A FUNNY thing happened last week. Ok, not so much as funny as slightly traumatising. After curiosity got the best of me I decided to head to Anesis spa and salon in Clapham and see what all the HD brow fuss was about. I should first point out that I have always found the ‘HD’ trend disturbing – why are beauty companies taking trends from television technology? But I digress… I should also mention that I had absolutely no idea what HD brows were, but after reading my brows, which are going blonder and blonder by the moment, would be shaped by tinting, waxing, threading and plucking, well, how could I resist? And what the heck, while we are at it give me longer, more voluminous lashes. Sounds amazing (on paper), right?
Not so much. And I say this with a disclaimer: I have seen some people who look very cool with big, dark brows (see designer Hannah Marshall), but I have also seen some very scary, drawn on, too-dark-and-you-know-it, caterpillar-looking brows trolling around this city. Not quite sure what I mean? Think Eddie Munster. Right.
So, back to my appointment. Upon entering the spa I am asked to fill out a client questionnaire where I list allergies, tick that I am not pregnant, tick that I do wear contacts and in the comments section ask that no wax is used on my very sensitive eye area. Minutes later I’m lead to a cosy and impressively decorated treatment room where my brow specialist explains the HD brow process and what result will be – I immediately reconsider (see Eddie Munster photo).
My eyelids felt, for lack of a better word, weird. Like there was glue on them. Oh my god, there was glue – and lots of it – all over my eyelids. The entire tube ride was spent peeling large sheets of what looked like dried skin off of my eyes.
I tell her that I’d settle for a slight arch and a little clean up. “We aren’t trained to do arches,” she says. Um, ok… I’ll settle for a tidying up. Assuming that because I took five minutes to fill out the client form and clearly she would read said form I laid back, closed my eyes and tried to relax. Five seconds later she was smearing warm wax on my eye area. Lesson one: Never assume anything.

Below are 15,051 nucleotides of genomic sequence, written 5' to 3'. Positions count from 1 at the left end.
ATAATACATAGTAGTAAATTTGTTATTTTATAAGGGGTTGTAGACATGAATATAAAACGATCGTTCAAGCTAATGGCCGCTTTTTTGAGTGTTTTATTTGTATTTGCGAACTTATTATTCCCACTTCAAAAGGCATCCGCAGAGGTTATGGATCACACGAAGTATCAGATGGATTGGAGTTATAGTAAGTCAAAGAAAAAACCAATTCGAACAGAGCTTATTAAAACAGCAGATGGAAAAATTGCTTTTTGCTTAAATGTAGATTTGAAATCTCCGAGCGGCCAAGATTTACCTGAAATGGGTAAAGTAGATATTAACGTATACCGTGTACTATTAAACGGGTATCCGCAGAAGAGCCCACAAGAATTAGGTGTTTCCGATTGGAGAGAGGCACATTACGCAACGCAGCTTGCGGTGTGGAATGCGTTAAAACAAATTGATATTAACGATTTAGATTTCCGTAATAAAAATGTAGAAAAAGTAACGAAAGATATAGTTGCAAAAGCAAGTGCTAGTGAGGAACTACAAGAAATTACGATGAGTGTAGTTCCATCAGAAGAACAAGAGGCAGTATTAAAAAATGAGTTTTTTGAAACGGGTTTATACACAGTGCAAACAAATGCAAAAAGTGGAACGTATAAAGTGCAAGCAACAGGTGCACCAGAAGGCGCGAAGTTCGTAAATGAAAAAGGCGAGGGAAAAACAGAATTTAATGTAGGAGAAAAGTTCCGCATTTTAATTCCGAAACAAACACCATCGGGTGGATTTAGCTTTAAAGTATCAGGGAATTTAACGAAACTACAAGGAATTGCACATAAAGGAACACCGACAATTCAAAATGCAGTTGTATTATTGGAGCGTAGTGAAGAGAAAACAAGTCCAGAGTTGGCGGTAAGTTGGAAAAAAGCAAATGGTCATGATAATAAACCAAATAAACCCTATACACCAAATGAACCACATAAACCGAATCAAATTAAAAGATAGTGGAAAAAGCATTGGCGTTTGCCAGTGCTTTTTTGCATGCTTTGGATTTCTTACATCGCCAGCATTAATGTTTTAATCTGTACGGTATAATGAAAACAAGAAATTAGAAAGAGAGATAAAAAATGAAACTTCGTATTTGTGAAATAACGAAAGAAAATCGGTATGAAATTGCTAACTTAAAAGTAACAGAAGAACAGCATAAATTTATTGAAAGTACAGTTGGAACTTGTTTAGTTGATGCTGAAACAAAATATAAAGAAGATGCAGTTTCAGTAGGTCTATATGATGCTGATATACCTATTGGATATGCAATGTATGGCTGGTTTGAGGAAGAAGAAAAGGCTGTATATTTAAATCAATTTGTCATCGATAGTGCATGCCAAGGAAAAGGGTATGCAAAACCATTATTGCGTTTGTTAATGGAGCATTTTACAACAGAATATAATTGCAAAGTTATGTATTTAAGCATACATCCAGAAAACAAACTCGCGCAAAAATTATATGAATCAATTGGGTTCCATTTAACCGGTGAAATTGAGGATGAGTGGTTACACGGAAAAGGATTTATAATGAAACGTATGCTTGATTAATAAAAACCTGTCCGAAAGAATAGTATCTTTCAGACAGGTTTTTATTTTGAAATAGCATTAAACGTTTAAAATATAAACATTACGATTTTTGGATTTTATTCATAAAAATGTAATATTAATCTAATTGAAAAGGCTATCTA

Eddie Munster's eyebrows, bad
It was quick and relatively painless, but I could feel the skin burning and I knew it was only a matter of time before I had a rash or some sort of scab. This is why I ask therapists not to use wax, but what was done was done.
Getting LVL lashes is a somewhat more involved process. Having learned my lesson, I explained to her that I wear contacts, which took her completely by surprise (Where did that client form get filed? The rubbish bin?). She kindly offered me little cups and contact solution so I could remove my contacts. Taking out the contacts, and getting my eyelashes and eye area all taped into place and ready for application took about 15 minutes. It was quite uncomfortable, but she kept assuring me the result was going to be amazing. I half-heartedly grunted in agreeance. An hour after we started, and one chemical-induced mishap that involved a great deal of pain in my left eye later, I was finished.
The result? My lashes looked like they had been permed. They were curled so far back that they touched my eyelid, which was an interesting sensation, to say the least. I told myself they would settle down over the next day or so and not to worry. I was, however, quite pleased with the eyelash tinting – my somewhat invisible lashes now had a life of their own. Still a bit shaken by the chemical that seeped into my eye, I bid the girls at the front desk farewell and made my way back out onto Clapham Common. Aware that all my makeup had been removed in the LVL process, I was feeling a bit strange about the fact that I was looking terribly bleary eyed. And then there was that small dog that I almost stepped on because my eyes started to water uncontrollably. Something was not right.
About halfway to the tube I figured out what it was. My eyelids felt, for lack of a better word, weird. Like there was glue on them. Oh my god, there was glue – and lots of it – all over my eyelids. Didn’t she say she was cleaning that off? Well, she missed. The entire tube ride was spent peeling large sheets of what looked like dried skin off of my eyes. I can only imagine what the other riders were thinking as I did this. ‘Freak show’, I’m sure.
So what is the final say on these treatments? No to HD brows, and while I half like my lashes I definitely wouldn’t do it again. After a week the lashes have settled a little, but I still can’t put liquid eyeliner on my top lashes… they just curl too far back and smear it all over my face. But hey, at least I wasn’t blinded in the process.
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